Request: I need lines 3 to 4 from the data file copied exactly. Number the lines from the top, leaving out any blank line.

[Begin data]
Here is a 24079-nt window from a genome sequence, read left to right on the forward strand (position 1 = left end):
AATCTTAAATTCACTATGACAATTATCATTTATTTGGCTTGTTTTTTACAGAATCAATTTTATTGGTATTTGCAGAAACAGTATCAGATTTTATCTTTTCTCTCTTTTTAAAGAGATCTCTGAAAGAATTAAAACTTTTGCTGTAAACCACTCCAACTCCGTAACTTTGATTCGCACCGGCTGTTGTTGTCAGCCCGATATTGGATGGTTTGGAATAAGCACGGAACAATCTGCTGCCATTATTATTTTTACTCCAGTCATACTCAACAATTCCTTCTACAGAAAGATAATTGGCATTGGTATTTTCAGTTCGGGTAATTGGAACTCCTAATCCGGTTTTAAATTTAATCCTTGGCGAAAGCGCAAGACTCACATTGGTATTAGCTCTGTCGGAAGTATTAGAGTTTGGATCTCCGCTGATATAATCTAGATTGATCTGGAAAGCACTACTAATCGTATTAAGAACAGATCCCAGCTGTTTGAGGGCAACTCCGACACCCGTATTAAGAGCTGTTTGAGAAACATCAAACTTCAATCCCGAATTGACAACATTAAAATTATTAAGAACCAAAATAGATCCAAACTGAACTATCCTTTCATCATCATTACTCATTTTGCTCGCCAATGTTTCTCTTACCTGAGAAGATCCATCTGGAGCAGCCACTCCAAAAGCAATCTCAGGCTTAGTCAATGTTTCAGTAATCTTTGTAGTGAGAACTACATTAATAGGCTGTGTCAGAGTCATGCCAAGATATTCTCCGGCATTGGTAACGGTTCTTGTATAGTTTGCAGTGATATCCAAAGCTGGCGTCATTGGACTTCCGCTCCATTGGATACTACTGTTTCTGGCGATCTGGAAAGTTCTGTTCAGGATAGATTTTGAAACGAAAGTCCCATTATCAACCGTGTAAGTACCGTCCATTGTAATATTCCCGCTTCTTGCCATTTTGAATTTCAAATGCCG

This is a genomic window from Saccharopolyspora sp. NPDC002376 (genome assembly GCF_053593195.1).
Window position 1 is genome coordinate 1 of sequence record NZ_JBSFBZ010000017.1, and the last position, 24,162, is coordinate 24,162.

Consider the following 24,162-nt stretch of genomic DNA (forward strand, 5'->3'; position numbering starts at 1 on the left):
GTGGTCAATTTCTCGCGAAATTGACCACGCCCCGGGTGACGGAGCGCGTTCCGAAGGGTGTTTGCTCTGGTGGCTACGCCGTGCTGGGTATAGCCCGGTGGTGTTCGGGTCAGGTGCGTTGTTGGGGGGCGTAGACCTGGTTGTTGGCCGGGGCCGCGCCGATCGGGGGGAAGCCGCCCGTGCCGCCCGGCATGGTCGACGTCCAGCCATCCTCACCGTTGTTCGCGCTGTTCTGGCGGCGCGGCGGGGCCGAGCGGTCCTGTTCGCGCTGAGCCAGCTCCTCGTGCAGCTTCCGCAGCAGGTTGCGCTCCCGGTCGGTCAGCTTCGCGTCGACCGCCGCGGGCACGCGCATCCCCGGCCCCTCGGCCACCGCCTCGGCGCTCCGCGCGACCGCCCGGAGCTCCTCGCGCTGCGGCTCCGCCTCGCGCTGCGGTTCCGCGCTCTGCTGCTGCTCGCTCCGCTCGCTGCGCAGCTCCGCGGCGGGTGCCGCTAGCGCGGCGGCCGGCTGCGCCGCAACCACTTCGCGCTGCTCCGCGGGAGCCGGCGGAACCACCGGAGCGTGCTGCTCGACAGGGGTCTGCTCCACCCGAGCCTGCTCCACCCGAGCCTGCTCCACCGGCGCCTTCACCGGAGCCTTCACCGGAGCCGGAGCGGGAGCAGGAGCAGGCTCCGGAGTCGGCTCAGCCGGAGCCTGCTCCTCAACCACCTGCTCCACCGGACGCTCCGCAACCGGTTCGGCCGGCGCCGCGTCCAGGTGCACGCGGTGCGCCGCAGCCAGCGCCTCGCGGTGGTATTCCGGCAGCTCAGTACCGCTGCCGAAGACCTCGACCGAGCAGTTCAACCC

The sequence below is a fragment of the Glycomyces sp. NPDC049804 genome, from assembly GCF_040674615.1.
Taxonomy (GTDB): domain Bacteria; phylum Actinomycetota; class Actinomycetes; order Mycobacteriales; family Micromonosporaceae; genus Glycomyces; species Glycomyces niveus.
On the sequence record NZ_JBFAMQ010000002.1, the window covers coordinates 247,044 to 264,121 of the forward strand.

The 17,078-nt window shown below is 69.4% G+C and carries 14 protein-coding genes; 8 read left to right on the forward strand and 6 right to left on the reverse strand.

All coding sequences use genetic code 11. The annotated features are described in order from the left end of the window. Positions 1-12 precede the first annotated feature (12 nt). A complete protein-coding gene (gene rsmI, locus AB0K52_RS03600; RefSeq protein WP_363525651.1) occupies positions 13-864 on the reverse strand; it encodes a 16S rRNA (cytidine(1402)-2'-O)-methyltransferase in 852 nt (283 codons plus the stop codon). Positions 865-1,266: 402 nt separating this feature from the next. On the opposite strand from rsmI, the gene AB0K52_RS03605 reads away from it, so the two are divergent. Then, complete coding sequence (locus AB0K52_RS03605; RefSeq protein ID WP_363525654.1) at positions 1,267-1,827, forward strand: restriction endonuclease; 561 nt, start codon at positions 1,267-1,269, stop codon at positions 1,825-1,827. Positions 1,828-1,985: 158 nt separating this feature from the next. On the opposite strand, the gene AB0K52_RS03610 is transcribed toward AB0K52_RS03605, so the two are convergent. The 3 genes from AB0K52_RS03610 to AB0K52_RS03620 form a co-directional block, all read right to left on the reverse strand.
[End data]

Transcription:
This is a genomic window from Saccharopolyspora sp. NPDC002376 (genome assembly GCF_053593195.1).
Window position 1 is genome coordinate 1 of sequence record NZ_JBSFBZ010000017.1, and the last position, 24,162, is coordinate 24,162.